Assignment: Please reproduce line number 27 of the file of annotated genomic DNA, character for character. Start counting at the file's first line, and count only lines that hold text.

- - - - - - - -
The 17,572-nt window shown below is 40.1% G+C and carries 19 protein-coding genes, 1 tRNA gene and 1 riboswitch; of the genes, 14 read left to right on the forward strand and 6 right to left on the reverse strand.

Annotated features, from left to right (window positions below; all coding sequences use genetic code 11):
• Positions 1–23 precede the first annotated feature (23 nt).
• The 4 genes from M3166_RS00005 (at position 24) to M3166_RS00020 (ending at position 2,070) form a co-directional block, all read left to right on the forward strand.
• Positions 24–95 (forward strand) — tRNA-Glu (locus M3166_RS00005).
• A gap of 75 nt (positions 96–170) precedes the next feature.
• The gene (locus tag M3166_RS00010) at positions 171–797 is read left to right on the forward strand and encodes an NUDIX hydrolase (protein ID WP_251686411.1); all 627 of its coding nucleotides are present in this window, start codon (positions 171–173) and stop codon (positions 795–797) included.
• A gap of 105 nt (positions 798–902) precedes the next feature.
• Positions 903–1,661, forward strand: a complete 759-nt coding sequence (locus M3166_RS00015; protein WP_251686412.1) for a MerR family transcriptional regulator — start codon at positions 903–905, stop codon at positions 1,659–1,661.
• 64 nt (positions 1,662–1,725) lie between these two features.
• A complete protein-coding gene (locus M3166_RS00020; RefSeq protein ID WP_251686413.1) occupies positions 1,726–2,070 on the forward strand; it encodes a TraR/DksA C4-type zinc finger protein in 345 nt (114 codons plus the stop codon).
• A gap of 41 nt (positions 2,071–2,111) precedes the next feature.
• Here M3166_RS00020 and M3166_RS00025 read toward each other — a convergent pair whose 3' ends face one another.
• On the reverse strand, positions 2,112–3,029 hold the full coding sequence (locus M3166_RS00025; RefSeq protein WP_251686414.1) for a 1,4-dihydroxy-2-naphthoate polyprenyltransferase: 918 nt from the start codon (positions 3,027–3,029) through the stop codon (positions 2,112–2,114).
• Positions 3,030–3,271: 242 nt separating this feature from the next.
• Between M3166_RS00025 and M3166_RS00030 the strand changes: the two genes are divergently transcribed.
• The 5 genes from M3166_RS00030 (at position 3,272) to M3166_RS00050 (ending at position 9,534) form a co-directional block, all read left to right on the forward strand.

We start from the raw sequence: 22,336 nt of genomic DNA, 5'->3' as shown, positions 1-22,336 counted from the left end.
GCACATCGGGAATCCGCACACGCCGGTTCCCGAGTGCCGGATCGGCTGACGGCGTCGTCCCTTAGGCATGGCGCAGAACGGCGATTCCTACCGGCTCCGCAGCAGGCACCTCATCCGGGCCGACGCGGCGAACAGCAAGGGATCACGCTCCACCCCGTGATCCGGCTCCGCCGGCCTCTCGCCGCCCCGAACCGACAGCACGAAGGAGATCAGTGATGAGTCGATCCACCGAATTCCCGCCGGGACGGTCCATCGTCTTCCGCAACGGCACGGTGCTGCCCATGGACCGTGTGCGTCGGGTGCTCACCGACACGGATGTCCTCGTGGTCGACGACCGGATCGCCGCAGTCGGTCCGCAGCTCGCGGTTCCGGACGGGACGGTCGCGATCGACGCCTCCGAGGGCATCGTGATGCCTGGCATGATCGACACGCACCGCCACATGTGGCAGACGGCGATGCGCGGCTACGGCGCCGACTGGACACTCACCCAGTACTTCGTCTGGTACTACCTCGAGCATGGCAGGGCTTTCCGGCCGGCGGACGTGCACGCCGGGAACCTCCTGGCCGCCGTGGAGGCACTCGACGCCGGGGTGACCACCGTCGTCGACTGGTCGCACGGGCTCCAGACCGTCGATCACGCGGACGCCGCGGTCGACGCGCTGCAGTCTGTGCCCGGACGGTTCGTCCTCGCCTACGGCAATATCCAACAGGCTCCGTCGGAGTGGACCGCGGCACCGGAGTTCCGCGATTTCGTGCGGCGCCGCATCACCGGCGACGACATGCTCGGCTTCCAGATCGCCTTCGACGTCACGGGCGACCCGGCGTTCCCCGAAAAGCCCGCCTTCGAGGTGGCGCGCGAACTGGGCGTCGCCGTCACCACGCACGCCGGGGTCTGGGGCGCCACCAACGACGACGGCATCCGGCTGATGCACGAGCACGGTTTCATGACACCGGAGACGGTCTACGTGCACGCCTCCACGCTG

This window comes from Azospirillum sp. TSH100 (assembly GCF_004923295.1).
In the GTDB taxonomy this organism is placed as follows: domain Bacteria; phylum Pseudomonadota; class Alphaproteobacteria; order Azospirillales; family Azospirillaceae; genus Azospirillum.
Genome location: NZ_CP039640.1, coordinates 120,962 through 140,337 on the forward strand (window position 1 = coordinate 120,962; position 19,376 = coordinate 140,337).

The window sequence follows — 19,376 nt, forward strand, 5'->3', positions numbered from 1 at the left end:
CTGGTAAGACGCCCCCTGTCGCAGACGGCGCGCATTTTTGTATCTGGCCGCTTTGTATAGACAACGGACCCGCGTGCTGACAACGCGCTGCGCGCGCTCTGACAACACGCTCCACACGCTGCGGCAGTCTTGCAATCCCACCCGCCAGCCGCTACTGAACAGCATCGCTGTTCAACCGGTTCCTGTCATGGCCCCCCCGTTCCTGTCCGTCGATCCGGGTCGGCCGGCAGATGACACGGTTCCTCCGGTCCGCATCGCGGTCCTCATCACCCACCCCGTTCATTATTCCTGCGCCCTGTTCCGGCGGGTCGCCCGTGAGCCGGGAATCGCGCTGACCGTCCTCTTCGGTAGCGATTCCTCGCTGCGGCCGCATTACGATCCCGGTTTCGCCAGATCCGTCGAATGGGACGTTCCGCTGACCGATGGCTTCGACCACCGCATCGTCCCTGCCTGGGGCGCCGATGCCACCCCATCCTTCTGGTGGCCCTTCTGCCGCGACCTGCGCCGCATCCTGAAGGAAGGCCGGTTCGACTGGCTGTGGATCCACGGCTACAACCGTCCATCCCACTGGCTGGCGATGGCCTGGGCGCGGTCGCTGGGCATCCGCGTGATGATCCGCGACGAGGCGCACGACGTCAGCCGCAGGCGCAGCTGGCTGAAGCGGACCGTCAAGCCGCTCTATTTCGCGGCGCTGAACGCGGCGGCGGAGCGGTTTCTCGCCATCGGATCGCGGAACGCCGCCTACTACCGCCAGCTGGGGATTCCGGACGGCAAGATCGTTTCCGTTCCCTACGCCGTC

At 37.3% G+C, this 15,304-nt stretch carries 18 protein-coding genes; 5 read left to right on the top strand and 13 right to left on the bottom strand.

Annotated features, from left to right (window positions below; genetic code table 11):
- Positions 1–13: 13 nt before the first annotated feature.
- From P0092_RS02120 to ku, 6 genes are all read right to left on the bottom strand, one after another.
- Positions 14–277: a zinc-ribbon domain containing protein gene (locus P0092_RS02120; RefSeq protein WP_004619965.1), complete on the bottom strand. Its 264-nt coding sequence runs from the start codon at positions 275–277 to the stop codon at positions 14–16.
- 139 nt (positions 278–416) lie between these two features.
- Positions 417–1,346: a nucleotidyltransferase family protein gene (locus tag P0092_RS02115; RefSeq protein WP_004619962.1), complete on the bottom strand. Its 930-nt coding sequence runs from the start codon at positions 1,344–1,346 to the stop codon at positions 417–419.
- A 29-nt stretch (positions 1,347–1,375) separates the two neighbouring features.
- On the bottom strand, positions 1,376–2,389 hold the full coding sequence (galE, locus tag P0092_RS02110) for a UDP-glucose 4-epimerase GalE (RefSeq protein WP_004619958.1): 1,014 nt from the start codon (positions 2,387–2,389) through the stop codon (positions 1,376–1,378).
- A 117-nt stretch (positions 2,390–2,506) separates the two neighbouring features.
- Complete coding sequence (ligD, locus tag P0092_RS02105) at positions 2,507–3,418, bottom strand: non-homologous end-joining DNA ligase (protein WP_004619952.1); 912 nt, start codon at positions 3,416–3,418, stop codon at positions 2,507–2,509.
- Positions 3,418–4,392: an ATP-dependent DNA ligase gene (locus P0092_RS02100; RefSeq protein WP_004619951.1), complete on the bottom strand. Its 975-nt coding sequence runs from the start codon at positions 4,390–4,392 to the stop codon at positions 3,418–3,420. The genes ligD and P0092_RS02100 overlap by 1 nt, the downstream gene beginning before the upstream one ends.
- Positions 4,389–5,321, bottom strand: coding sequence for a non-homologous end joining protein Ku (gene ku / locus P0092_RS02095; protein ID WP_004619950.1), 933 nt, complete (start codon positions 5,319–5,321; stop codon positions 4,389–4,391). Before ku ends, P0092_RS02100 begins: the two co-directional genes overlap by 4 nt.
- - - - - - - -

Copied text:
- Positions 1–13: 13 nt before the first annotated feature.